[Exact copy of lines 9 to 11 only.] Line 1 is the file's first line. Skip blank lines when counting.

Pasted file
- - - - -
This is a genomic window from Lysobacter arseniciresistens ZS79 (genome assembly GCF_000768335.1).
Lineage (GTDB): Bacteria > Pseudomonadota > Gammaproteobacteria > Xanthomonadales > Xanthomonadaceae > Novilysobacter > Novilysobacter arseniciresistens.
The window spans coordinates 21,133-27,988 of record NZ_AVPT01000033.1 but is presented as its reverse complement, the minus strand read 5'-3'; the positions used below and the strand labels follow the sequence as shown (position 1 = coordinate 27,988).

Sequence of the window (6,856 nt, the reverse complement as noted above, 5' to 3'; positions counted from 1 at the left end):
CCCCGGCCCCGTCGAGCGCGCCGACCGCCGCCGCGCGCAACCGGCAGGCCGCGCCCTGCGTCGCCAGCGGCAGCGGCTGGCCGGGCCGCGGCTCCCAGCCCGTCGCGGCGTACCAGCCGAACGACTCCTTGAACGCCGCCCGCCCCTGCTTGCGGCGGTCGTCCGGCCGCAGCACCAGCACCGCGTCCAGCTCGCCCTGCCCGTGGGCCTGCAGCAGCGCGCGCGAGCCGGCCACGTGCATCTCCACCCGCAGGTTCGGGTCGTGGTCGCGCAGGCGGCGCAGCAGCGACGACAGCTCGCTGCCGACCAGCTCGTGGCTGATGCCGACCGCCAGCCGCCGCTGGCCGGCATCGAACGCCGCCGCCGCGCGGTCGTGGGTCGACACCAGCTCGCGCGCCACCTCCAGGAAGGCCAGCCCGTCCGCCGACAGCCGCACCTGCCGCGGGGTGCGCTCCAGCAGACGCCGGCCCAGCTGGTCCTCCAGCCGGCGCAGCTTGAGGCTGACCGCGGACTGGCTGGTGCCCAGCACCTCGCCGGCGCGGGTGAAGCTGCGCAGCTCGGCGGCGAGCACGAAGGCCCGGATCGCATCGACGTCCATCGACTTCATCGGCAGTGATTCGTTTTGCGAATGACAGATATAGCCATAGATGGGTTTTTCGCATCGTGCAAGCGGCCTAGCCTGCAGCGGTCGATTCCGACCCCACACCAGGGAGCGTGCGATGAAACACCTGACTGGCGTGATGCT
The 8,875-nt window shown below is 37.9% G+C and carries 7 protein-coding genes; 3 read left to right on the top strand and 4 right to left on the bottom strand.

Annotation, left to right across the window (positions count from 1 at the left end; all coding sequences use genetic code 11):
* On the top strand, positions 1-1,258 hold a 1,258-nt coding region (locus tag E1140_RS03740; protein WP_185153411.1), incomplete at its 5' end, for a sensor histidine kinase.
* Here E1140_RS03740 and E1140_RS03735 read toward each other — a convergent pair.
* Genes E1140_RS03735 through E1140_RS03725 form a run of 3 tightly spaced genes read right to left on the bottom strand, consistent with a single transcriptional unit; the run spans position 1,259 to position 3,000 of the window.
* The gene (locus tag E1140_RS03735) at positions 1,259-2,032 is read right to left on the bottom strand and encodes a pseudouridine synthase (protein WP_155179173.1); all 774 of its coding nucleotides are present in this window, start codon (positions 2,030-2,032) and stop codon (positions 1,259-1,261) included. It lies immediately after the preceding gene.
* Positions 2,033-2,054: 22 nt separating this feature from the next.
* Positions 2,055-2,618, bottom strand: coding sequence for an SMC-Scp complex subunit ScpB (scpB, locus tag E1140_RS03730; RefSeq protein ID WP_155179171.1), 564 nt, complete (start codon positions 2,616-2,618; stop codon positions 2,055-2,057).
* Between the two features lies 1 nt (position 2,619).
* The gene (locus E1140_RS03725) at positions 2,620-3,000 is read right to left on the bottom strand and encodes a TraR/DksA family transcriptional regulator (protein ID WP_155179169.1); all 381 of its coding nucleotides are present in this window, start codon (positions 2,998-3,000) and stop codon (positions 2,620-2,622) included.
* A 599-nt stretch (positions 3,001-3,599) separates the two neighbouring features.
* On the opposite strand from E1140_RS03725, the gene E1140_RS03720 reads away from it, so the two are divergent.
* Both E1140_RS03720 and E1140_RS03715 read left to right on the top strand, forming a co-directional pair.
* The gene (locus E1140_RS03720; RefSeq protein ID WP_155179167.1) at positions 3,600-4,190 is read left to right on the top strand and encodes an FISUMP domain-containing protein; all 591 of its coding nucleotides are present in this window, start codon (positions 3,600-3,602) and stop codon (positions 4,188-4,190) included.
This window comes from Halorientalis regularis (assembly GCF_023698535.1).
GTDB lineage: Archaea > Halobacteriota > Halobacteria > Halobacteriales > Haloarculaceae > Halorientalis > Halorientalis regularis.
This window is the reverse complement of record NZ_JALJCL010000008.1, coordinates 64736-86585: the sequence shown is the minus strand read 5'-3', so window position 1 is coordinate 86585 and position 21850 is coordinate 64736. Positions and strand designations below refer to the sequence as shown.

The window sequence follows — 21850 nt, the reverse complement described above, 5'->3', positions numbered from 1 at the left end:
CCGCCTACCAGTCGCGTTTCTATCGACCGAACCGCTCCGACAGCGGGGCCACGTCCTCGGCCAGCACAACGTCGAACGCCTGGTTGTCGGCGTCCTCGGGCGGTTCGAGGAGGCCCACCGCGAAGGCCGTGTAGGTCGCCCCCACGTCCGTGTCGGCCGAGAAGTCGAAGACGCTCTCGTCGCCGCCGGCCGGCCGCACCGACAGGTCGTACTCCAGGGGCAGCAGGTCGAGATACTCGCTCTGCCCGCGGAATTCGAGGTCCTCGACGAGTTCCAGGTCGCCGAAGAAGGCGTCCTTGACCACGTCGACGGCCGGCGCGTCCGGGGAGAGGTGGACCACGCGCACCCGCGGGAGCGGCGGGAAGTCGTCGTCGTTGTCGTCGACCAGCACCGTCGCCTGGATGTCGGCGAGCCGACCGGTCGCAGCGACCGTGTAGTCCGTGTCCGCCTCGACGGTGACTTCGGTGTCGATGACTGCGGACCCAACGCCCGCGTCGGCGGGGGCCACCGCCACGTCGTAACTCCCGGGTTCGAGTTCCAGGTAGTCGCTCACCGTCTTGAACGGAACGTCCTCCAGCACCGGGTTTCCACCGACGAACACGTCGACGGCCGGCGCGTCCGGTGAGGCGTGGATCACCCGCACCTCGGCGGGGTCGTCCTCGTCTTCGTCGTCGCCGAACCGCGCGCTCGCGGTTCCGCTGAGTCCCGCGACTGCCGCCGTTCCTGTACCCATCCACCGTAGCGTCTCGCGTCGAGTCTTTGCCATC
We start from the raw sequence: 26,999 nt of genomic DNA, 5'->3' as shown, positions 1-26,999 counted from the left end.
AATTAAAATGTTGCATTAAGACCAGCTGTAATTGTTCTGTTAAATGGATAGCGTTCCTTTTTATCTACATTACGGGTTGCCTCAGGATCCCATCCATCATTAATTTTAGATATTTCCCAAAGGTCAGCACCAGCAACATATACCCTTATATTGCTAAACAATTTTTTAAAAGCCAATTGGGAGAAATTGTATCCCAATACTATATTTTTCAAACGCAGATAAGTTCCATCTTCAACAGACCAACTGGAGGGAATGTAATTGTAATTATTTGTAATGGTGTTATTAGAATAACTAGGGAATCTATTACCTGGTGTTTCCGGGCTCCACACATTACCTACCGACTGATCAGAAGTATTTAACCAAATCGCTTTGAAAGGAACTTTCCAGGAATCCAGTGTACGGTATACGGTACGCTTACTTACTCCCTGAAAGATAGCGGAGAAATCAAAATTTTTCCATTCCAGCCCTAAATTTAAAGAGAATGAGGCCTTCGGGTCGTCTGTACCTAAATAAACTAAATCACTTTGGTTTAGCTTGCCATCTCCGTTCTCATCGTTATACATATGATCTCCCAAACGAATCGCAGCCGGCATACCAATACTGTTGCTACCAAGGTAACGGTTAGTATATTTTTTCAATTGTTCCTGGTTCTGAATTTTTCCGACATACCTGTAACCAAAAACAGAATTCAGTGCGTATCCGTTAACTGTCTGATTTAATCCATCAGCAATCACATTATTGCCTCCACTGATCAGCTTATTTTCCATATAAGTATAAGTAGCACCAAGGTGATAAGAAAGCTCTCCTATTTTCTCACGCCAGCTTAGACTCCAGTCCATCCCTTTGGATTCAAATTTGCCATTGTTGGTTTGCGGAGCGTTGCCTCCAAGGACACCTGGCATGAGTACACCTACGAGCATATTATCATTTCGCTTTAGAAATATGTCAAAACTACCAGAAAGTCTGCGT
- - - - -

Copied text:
* Here E1140_RS03740 and E1140_RS03735 read toward each other — a convergent pair.
* Genes E1140_RS03735 through E1140_RS03725 form a run of 3 tightly spaced genes read right to left on the bottom strand, consistent with a single transcriptional unit; the run spans position 1,259 to position 3,000 of the window.
* The gene (locus tag E1140_RS03735) at positions 1,259-2,032 is read right to left on the bottom strand and encodes a pseudouridine synthase (protein WP_155179173.1); all 774 of its coding nucleotides are present in this window, start codon (positions 2,030-2,032) and stop codon (positions 1,259-1,261) included. It lies immediately after the preceding gene.